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University of Minnesota students, including myself, are finally finished with the school year and more than ready to begin summer! After experiencing my very first "Finals Week" last semester, I had learned how to better manage my time and motivate myself to study and was able to tackle my spring finals more effectively. This semester, the reward for finishing my final exams is much sweeter, because now I can enjoy three months of summer vacation.

My schedule for my final exams was a challenge, but one I was able to handle. For one of my classes, I had a take-home exam where I needed to write three essays in one week. It was difficult, but it was nice to be able to use my notes and other materials. At first I was worried about my first day of Finals Week since I had two of my most difficult exams on the same day, but I managed to do well on both of them! The professors of both classes, gave us study guides and provided extra office hours to help us prepare. Although I had two big tests on the same day, I know that other students originally had up to three exams in one day. Luckily, the University of Minnesota is very accommodating in rescheduling those exams to help students with their finals week workload.

My last final exam was for my astronomy class, which was on the last day of finals week--Saturday. Although I didn't enjoy having to wake up early on a weekend morning, it was nice to have the entire week to study.

Since there are no classes during Finals Week, I even had some extra time to spare. The University Recreation Center offers free finals week group fitness classes, and I was able to take a "Cardio-Kickboxing" class, as well as a yoga class. It was a great stress-reliever! I'm really glad that the Recreation Center offered these awesome programs for everyone on campus to experience.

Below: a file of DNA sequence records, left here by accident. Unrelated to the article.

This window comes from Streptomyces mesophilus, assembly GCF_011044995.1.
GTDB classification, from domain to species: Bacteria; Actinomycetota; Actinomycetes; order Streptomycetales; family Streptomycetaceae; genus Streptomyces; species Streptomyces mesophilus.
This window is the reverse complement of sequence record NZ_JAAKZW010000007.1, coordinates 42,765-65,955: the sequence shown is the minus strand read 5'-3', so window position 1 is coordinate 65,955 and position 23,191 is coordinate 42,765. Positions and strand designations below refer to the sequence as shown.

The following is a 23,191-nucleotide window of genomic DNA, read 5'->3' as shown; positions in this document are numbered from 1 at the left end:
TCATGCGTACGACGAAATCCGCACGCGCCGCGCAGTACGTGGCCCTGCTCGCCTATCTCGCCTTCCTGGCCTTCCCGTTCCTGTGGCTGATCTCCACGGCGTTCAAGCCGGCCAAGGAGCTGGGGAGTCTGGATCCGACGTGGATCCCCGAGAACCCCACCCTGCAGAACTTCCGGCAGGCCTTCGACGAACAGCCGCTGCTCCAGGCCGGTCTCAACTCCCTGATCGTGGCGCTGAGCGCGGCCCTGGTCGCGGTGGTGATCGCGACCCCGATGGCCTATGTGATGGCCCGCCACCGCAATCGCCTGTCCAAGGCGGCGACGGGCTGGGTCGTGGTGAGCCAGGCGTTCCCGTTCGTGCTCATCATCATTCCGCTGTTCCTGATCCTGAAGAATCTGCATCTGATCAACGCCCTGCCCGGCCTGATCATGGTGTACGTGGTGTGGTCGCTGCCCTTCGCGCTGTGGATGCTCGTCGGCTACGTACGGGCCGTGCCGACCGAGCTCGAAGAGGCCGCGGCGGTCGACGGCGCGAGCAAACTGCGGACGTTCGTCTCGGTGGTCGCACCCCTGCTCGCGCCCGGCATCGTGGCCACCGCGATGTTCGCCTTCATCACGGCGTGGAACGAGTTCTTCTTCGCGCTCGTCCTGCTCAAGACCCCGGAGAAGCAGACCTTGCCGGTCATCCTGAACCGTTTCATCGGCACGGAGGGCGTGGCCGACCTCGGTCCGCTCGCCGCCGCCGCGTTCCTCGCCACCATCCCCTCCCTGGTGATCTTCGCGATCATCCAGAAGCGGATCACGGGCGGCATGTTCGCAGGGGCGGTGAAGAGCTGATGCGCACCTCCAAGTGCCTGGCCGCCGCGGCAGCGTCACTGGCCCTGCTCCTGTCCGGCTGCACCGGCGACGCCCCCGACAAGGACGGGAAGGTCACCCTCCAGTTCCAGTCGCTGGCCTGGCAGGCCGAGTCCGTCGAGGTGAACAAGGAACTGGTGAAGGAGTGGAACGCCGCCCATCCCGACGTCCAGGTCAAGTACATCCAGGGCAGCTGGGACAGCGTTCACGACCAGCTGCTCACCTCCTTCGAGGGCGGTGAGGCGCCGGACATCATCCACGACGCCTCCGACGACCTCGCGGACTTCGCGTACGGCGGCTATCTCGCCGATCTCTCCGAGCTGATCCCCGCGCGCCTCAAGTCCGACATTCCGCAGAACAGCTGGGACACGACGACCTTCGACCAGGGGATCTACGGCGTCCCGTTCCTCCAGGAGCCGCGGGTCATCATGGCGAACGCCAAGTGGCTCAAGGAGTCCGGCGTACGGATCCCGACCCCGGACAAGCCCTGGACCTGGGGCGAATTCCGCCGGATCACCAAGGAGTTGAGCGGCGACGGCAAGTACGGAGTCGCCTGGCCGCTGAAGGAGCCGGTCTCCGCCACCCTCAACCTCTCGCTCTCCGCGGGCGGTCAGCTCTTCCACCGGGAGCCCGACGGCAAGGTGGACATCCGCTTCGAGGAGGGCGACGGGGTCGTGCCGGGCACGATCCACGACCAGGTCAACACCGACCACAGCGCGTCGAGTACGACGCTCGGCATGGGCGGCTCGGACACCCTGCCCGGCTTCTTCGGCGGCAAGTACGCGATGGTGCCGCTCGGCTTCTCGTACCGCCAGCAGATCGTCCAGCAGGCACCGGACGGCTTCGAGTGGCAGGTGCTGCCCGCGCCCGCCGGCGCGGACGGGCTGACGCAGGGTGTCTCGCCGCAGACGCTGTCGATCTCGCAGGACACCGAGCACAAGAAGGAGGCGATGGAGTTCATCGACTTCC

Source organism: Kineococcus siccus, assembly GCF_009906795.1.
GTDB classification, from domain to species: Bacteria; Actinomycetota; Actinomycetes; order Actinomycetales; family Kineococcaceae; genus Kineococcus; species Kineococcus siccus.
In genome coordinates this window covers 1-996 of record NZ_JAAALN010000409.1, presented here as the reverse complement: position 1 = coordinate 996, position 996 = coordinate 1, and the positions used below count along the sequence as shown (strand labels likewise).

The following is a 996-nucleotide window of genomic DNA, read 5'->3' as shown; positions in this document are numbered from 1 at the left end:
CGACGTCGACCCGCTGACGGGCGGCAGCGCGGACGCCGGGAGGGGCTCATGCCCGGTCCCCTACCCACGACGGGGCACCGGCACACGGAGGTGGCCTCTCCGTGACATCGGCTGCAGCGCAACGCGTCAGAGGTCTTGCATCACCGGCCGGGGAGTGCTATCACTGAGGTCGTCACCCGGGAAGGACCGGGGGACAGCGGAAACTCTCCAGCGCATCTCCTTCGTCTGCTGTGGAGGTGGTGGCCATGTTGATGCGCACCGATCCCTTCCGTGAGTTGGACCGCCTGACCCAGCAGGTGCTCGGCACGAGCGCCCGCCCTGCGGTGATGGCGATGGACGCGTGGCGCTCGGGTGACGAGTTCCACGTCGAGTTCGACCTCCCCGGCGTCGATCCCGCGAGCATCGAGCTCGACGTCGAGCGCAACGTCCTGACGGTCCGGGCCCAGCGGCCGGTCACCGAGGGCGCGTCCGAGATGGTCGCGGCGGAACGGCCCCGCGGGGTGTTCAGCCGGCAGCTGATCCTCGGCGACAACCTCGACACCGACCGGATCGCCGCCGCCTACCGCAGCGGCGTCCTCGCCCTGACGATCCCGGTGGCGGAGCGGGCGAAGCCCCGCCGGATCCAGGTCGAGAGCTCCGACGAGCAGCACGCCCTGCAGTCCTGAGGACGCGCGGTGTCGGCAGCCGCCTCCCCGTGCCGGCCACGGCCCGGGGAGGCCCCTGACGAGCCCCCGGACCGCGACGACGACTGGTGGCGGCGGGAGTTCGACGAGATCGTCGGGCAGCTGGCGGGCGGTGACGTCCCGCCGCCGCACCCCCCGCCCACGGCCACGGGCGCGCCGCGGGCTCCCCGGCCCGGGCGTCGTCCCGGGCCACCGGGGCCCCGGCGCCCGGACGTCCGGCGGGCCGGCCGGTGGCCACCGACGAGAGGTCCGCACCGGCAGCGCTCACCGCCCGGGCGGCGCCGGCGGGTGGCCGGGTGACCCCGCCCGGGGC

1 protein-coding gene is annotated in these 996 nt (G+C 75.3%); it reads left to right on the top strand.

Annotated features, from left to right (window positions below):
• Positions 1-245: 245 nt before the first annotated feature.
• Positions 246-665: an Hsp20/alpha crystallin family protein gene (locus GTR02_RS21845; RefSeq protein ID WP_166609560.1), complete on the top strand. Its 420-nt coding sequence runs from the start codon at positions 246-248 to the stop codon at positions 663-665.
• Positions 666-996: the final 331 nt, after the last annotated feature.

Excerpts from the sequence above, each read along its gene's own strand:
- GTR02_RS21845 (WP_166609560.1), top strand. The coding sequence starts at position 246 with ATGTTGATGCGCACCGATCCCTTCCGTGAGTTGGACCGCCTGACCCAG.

Now that the beautiful Minnesota summer weather has arrived, I can't wait to have fun on my vacation from school! I will be sure to keep you updated on all the exciting things that are happening in Minneapolis over the summer. If you'd like to experience campus for yourself this summer, be sure to schedule a visit, or check out one of our Summer Sneak Preview events!

Whether you're craving a slice of mac & cheese pizza at Mesa Pizza, or snacking and studying at the Purple Onion Cafe, you can find your perfect restaurant only a brief walk from the University of Minnesota-Twin Cities campus.

Dinkytown, the neighborhood just north of the part of the East Bank of the Minneapolis campus, is always alive and bustling with students and faculty. The neighborhood features all the amenities a person could need: you can get a hair cut, grab some great food, take in a concert at the Varsity Theater, and even salsa dance at Loring Pasta Bar on Friday and Saturday nights.

Chilly Billy's, a recent addition to the Dinkytown landscape, is a great place to cool down during the summer. Located on 15th Avenue north of Folwell hall on the ground floor of the new Sydney Hall, Chilly Billy's offers self-seve frozen yogurt with great toppings. Last week, some members of the U of M Office of Admissions stopped in to enjoy a frozen treat and celebrate the beginning of summer.


Thumbnail image for Chilly Billy's.JPGSo, the next time you are on campus don't forget to check out Dinkytown as well!